Greene: I’m proud to say we’ve been a little old school in the talent acquisition space. We are starting to take a look at some of the AI tools, but we are doing the hands-on work in our hiring. We think very directly that we are interviewing folks and matching those skills. We have not moved yet into an aggressive AI space to do a lot of that kind of matching.

HRE: Are you addressing diversity, equity and inclusion?

Greene: Five months ago, we brought in a new head of global diversity equity and inclusion, a woman by the name of Charlene Jackson. She’s actively working with the whole company and partnering very aggressively with all of the talent elements within Iron Mountain. I’m also in the market for a new head of talent development because those really are the two important areas as you think about attracting talent. And then it’s developing and retaining the talent as well.

HRE: Are you employing a vaccine tracking application to check the status of your employees? Do you have a mandate?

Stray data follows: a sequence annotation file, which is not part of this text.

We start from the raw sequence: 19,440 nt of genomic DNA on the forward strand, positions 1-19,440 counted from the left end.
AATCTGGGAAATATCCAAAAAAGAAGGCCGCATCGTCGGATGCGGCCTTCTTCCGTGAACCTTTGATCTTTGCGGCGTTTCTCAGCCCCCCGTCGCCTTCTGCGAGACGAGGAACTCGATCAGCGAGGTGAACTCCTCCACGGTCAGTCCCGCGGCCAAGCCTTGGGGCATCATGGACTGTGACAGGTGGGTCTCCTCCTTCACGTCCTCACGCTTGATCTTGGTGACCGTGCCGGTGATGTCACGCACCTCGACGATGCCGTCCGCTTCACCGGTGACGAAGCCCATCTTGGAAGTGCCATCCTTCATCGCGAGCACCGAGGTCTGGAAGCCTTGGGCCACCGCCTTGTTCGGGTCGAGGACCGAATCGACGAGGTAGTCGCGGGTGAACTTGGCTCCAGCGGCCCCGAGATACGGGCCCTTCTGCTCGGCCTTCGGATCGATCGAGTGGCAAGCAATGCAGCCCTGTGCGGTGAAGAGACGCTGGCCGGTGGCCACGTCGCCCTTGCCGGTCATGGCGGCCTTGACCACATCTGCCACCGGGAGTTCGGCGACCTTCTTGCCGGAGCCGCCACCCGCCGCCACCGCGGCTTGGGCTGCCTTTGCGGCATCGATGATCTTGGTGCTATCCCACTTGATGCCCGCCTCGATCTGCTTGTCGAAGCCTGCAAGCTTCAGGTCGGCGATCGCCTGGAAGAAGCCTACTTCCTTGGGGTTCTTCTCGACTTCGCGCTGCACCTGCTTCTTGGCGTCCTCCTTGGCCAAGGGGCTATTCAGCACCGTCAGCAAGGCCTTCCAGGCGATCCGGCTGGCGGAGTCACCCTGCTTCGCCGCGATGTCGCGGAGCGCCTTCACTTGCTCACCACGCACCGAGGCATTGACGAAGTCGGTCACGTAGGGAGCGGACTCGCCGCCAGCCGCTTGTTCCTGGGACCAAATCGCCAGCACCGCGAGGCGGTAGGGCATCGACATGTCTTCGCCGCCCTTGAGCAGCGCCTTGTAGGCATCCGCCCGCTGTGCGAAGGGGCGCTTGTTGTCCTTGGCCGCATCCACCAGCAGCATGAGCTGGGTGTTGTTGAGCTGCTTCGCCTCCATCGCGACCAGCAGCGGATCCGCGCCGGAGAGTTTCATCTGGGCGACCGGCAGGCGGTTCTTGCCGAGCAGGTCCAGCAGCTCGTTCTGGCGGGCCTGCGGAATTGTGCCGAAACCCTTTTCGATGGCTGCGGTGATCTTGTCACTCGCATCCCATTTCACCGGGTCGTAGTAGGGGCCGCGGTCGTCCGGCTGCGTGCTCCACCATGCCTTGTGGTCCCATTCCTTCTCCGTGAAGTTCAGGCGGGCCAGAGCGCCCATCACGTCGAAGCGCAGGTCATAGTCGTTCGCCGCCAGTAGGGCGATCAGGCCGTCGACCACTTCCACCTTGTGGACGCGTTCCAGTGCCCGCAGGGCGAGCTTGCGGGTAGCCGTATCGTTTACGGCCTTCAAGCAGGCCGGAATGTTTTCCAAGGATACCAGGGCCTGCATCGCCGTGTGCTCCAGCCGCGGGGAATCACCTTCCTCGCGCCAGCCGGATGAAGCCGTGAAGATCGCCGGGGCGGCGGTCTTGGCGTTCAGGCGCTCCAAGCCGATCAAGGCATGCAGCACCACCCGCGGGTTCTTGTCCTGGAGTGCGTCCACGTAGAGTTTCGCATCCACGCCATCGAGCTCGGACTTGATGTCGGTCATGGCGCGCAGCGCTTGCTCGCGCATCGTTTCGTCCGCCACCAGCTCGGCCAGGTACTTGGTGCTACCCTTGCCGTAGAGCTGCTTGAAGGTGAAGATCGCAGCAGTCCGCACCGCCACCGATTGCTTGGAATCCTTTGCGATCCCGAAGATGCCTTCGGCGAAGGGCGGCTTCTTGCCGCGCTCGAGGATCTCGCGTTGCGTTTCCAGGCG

Greene: We, like many companies, are figuring that out. We have not placed a mandate and we are being very mindful of the culture that we’re trying to create here at Iron Mountain in being inclusive. What we are doing is building a real listening campaign, where our CEO and some other leaders listen to folks to learn, why do we have this vaccine hesitancy out in the marketplace? Many companies are wrestling with those issues. We have not solutioned it completely yet.

HRE: What percentage of your workforce is hybrid?

Greene: Right now, the majority of employees are tied to an office. We have a big piece of work going on right now called “Return to Office.” One of the things that we did was to say, for 2021, we were not looking to require folks to be back in the office. We are working in kind of that remote space. We’re putting together a formal program that we will roll out in Q1 of next year and, hopefully, [by then] we will have a better handle on COVID-19 and Delta and all the other associated variants. But we’re really trying to create the right kind of framework that acknowledges the positive learnings that we’ve had over the past year-and-a-half.